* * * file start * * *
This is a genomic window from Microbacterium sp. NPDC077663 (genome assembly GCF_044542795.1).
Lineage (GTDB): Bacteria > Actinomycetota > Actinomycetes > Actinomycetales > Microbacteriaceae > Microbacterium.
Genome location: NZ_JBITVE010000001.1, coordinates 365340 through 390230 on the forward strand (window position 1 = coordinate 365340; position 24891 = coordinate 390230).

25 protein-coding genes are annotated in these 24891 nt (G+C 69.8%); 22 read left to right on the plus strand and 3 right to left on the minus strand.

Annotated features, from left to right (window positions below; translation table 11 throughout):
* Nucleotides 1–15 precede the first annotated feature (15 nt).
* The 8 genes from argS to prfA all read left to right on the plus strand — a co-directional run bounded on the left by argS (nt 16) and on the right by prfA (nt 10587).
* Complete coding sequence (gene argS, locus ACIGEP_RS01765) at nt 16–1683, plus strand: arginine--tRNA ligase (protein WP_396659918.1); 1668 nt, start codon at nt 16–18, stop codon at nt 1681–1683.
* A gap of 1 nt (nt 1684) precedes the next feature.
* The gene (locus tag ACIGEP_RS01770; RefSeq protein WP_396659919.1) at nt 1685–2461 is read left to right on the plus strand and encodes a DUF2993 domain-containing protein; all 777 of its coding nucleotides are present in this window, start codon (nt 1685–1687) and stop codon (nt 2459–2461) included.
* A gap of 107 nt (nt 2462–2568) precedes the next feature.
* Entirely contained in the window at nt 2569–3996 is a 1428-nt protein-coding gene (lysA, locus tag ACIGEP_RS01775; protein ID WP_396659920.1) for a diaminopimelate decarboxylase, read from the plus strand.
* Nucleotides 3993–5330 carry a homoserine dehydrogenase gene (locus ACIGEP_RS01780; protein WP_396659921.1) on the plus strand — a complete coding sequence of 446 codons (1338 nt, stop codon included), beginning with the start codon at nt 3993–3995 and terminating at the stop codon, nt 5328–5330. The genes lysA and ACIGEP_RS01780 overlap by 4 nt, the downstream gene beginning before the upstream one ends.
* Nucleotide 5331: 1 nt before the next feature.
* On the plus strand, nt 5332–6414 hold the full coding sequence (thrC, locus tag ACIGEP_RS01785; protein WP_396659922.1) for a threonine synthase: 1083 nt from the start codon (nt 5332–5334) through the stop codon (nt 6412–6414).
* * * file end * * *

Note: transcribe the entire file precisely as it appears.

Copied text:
This is a genomic window from Microbacterium sp. NPDC077663 (genome assembly GCF_044542795.1).
Lineage (GTDB): Bacteria > Actinomycetota > Actinomycetes > Actinomycetales > Microbacteriaceae > Microbacterium.
Genome location: NZ_JBITVE010000001.1, coordinates 365340 through 390230 on the forward strand (window position 1 = coordinate 365340; position 24891 = coordinate 390230).

25 protein-coding genes are annotated in these 24891 nt (G+C 69.8%); 22 read left to right on the plus strand and 3 right to left on the minus strand.

Annotated features, from left to right (window positions below; translation table 11 throughout):
* Nucleotides 1–15 precede the first annotated feature (15 nt).
* The 8 genes from argS to prfA all read left to right on the plus strand — a co-directional run bounded on the left by argS (nt 16) and on the right by prfA (nt 10587).
* Complete coding sequence (gene argS, locus ACIGEP_RS01765) at nt 16–1683, plus strand: arginine--tRNA ligase (protein WP_396659918.1); 1668 nt, start codon at nt 16–18, stop codon at nt 1681–1683.
* A gap of 1 nt (nt 1684) precedes the next feature.
* The gene (locus tag ACIGEP_RS01770; RefSeq protein WP_396659919.1) at nt 1685–2461 is read left to right on the plus strand and encodes a DUF2993 domain-containing protein; all 777 of its coding nucleotides are present in this window, start codon (nt 1685–1687) and stop codon (nt 2459–2461) included.
* A gap of 107 nt (nt 2462–2568) precedes the next feature.
* Entirely contained in the window at nt 2569–3996 is a 1428-nt protein-coding gene (lysA, locus tag ACIGEP_RS01775; protein ID WP_396659920.1) for a diaminopimelate decarboxylase, read from the plus strand.
* Nucleotides 3993–5330 carry a homoserine dehydrogenase gene (locus ACIGEP_RS01780; protein WP_396659921.1) on the plus strand — a complete coding sequence of 446 codons (1338 nt, stop codon included), beginning with the start codon at nt 3993–3995 and terminating at the stop codon, nt 5328–5330. The genes lysA and ACIGEP_RS01780 overlap by 4 nt, the downstream gene beginning before the upstream one ends.
* Nucleotide 5331: 1 nt before the next feature.
* On the plus strand, nt 5332–6414 hold the full coding sequence (thrC, locus tag ACIGEP_RS01785; protein WP_396659922.1) for a threonine synthase: 1083 nt from the start codon (nt 5332–5334) through the stop codon (nt 6412–6414).